Complicated playbooks (aka too many priorities)

Similar to too many balls being thrown at people simultaneously, is the disease of trying to chase too many priorities at the same time. Top teams have a straightforward playbook that people can pick up quickly and replicate; key plays that everyone is rallied around. As we sit in strategy sessions and hear senior teams try to whittle down 32 priorities for FY19 to 26, or try to group them into eight meta categories, each with four sub priorities, we can’t help but wonder if there is a collective mental-health issue at play. Thirty-two priorities are not getting done! Execution suffers when there is a complete lack of true focus and too many people are chasing too many things. What are the top three to five key plays?

Lack of defense (aka… stepping over the trash)

Great defenses win games, or so the adage goes. It’s no different in organizations. Lack of defense in the realm of execution is ignoring the issues, challenges or problems that recur. It’s getting frustrated when the ball gets dropped but blaming individuals versus looking at the problem systemically. We call it “stepping over the trash.” It’s so easy to blame sales, marketing, or operations versus owning the enterprise.

Knowing your role (aka who’s on first?)

The Abbot and Costello skit about who’s on first is a classic. It’s amazing how relevant it can be to corporations. With complex handoffs in a value-creation chain across numerous priorities, role clarity is under duress. Executional discipline readily slips through the cracks as one person believes the other has something covered. Lack of communication adds to the issue. Finger-pointing exacerbates it. And frustration plus confusion doesn’t make for great results. Great execution demands clarity on roles and responsibilities and a willingness to step into ambiguity to get clarity when it’s lacking.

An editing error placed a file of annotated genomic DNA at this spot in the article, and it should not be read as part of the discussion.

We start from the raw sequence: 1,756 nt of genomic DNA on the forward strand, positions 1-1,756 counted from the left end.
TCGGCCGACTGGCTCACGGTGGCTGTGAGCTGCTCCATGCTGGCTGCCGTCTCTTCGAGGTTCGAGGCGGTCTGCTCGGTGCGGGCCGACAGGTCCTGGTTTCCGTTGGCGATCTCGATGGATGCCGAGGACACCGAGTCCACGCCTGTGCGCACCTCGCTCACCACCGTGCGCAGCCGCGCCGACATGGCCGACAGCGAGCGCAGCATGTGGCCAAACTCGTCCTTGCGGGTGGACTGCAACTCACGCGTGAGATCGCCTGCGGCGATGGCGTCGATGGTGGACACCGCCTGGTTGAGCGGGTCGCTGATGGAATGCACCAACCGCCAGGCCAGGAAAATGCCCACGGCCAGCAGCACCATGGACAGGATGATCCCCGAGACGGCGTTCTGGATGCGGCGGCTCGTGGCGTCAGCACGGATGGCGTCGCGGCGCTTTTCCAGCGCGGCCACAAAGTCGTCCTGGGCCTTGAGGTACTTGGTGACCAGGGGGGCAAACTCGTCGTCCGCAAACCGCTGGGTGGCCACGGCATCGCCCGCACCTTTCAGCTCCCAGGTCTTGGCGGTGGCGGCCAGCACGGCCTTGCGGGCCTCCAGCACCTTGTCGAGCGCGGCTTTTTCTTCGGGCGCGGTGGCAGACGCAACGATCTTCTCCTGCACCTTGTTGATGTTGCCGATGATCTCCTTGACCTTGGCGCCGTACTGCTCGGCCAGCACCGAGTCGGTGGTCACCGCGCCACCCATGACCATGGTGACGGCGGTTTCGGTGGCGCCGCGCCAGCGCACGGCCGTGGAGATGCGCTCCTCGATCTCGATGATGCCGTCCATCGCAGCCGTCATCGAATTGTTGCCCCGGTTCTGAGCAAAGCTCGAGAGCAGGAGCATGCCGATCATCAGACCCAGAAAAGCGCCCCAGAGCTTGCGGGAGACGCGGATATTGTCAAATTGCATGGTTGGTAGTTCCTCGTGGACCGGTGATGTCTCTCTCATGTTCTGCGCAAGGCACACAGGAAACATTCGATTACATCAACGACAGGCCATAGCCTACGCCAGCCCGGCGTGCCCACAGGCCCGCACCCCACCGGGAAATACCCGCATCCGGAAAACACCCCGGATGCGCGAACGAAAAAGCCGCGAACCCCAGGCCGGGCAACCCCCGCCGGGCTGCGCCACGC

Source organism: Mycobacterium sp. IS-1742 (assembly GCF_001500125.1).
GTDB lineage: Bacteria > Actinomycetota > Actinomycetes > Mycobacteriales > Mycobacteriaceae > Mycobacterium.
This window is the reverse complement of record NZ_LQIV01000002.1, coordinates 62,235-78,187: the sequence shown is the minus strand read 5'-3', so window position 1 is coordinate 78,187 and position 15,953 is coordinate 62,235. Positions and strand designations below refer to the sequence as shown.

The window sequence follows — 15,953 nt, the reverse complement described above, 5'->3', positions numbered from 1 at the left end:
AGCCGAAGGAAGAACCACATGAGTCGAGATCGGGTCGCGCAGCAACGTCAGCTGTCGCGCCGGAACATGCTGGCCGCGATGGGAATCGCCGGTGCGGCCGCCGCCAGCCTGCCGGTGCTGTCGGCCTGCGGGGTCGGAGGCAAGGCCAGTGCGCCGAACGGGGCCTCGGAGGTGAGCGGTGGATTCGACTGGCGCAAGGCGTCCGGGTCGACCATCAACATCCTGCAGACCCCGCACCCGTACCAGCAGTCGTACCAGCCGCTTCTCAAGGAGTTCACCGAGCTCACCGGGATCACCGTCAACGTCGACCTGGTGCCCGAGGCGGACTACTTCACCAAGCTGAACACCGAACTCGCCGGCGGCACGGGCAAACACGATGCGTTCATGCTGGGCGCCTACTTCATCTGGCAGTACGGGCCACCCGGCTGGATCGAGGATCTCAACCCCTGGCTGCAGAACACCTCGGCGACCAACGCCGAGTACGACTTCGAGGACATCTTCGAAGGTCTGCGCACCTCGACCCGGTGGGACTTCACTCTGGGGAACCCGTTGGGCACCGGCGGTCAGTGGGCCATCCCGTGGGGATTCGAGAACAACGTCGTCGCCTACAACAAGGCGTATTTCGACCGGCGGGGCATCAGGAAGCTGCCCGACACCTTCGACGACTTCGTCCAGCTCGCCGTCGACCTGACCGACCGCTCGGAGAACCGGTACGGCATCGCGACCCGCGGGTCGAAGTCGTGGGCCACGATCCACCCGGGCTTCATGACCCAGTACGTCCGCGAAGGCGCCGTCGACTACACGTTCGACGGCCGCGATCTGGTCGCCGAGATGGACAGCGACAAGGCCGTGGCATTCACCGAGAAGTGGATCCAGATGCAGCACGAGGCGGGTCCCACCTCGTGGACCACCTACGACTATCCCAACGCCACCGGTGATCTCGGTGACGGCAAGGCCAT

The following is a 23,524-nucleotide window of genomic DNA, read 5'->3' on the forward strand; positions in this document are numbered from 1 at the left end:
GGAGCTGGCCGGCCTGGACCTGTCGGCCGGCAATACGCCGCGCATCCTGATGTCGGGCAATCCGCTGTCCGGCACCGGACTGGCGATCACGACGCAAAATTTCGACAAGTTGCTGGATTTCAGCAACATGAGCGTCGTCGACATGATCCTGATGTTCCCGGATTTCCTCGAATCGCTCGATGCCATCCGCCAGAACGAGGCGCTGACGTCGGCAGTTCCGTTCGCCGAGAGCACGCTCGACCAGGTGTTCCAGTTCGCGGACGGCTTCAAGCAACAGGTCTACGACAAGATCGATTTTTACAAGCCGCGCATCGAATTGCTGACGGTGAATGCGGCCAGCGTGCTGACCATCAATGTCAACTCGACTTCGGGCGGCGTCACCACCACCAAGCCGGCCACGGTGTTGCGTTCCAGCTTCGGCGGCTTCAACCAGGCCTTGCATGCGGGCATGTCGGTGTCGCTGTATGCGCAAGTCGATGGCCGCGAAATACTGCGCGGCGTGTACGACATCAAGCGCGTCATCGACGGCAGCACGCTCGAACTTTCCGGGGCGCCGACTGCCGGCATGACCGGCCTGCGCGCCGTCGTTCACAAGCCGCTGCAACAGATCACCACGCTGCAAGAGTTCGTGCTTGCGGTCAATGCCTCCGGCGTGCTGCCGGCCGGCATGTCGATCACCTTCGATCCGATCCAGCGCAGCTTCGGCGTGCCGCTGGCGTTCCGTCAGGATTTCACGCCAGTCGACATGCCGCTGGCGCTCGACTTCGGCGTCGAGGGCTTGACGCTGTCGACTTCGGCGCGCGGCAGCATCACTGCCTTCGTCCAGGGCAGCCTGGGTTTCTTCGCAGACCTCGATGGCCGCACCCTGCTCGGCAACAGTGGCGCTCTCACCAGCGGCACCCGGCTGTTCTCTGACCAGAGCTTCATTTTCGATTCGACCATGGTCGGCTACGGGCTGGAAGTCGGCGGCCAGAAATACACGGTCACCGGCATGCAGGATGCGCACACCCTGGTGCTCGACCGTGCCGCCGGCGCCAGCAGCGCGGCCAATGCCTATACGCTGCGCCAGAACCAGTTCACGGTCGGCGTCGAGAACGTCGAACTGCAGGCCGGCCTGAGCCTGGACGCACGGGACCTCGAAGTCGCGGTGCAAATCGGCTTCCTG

Just whack it (aka reactivity)

Last but not least, swinging for the fences versus strategically bunting to get on first, then stealing second, etc., works some of the time but most people strike out. Too many execution challenges are rooted in a lack of coordinated action and impulsive decision making that has people running in circles and not touching the right bases. Sometimes the art of going slow to go fast is key. Back to the power of the huddle, execution is about coordinated action with a clear objective, crisp communication, and role clarity. That’s how you win games.

In summary, evaluate the following to execute effectively:

  1. Where are our communication gaps?
  2. Is there clarity of ownership on tasks?
  3. Are we stepping over the trash?
  4. Are decisions clear?
  5. Do we have priority overload?
  6. Are people pushing back and challenging enough?
  7. Are we reactive or strategic and proactive?
  8. Are we huddling on the right issues?
Steven Gilbert
Steven Gilbert has more than two decades of experience delivering and leading executive assessment, coaching, team development, and organizational-change initiatives across a broad swath of industries.